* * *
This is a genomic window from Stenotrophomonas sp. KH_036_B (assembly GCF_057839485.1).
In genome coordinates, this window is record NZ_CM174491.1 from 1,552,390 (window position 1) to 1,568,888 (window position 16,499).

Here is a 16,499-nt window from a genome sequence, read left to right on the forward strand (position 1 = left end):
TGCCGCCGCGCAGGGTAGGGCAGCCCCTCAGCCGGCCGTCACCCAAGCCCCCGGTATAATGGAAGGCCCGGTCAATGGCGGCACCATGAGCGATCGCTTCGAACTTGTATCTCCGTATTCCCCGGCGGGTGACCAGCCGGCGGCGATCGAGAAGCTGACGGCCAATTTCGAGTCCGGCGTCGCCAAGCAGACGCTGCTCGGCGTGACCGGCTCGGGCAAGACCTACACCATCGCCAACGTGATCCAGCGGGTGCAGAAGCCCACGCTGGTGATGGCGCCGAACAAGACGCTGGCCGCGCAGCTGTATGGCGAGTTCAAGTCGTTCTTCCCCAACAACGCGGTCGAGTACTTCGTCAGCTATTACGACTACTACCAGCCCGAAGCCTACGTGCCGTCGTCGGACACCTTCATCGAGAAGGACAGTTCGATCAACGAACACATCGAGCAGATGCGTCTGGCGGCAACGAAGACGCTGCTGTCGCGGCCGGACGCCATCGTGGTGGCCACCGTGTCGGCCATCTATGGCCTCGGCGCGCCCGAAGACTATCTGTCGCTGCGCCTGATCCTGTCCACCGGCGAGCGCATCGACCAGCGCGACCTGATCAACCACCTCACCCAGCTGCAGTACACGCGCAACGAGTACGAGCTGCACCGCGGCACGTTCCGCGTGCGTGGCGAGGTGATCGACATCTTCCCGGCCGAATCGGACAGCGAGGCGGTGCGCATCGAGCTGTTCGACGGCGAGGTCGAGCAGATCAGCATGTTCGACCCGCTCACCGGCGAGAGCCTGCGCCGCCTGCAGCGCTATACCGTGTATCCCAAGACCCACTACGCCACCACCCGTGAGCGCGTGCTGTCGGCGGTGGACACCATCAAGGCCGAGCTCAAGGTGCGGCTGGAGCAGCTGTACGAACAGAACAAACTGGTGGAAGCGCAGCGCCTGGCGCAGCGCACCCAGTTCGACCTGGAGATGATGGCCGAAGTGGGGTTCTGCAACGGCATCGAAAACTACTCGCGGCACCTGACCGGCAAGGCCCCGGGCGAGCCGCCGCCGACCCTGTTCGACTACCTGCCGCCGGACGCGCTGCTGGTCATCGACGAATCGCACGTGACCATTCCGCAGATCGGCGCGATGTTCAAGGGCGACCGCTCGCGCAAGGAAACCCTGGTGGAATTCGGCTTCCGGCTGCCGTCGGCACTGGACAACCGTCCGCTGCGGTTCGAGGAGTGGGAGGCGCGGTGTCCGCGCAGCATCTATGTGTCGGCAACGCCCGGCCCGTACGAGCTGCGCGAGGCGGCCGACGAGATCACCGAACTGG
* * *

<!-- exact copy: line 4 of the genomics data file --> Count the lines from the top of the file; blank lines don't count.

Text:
TGCCGCCGCGCAGGGTAGGGCAGCCCCTCAGCCGGCCGTCACCCAAGCCCCCGGTATAATGGAAGGCCCGGTCAATGGCGGCACCATGAGCGATCGCTTCGAACTTGTATCTCCGTATTCCCCGGCGGGTGACCAGCCGGCGGCGATCGAGAAGCTGACGGCCAATTTCGAGTCCGGCGTCGCCAAGCAGACGCTGCTCGGCGTGACCGGCTCGGGCAAGACCTACACCATCGCCAACGTGATCCAGCGGGTGCAGAAGCCCACGCTGGTGATGGCGCCGAACAAGACGCTGGCCGCGCAGCTGTATGGCGAGTTCAAGTCGTTCTTCCCCAACAACGCGGTCGAGTACTTCGTCAGCTATTACGACTACTACCAGCCCGAAGCCTACGTGCCGTCGTCGGACACCTTCATCGAGAAGGACAGTTCGATCAACGAACACATCGAGCAGATGCGTCTGGCGGCAACGAAGACGCTGCTGTCGCGGCCGGACGCCATCGTGGTGGCCACCGTGTCGGCCATCTATGGCCTCGGCGCGCCCGAAGACTATCTGTCGCTGCGCCTGATCCTGTCCACCGGCGAGCGCATCGACCAGCGCGACCTGATCAACCACCTCACCCAGCTGCAGTACACGCGCAACGAGTACGAGCTGCACCGCGGCACGTTCCGCGTGCGTGGCGAGGTGATCGACATCTTCCCGGCCGAATCGGACAGCGAGGCGGTGCGCATCGAGCTGTTCGACGGCGAGGTCGAGCAGATCAGCATGTTCGACCCGCTCACCGGCGAGAGCCTGCGCCGCCTGCAGCGCTATACCGTGTATCCCAAGACCCACTACGCCACCACCCGTGAGCGCGTGCTGTCGGCGGTGGACACCATCAAGGCCGAGCTCAAGGTGCGGCTGGAGCAGCTGTACGAACAGAACAAACTGGTGGAAGCGCAGCGCCTGGCGCAGCGCACCCAGTTCGACCTGGAGATGATGGCCGAAGTGGGGTTCTGCAACGGCATCGAAAACTACTCGCGGCACCTGACCGGCAAGGCCCCGGGCGAGCCGCCGCCGACCCTGTTCGACTACCTGCCGCCGGACGCGCTGCTGGTCATCGACGAATCGCACGTGACCATTCCGCAGATCGGCGCGATGTTCAAGGGCGACCGCTCGCGCAAGGAAACCCTGGTGGAATTCGGCTTCCGGCTGCCGTCGGCACTGGACAACCGTCCGCTGCGGTTCGAGGAGTGGGAGGCGCGGTGTCCGCGCAGCATCTATGTGTCGGCAACGCCCGGCCCGTACGAGCTGCGCGAGGCGGCCGACGAGATCACCGAACTGG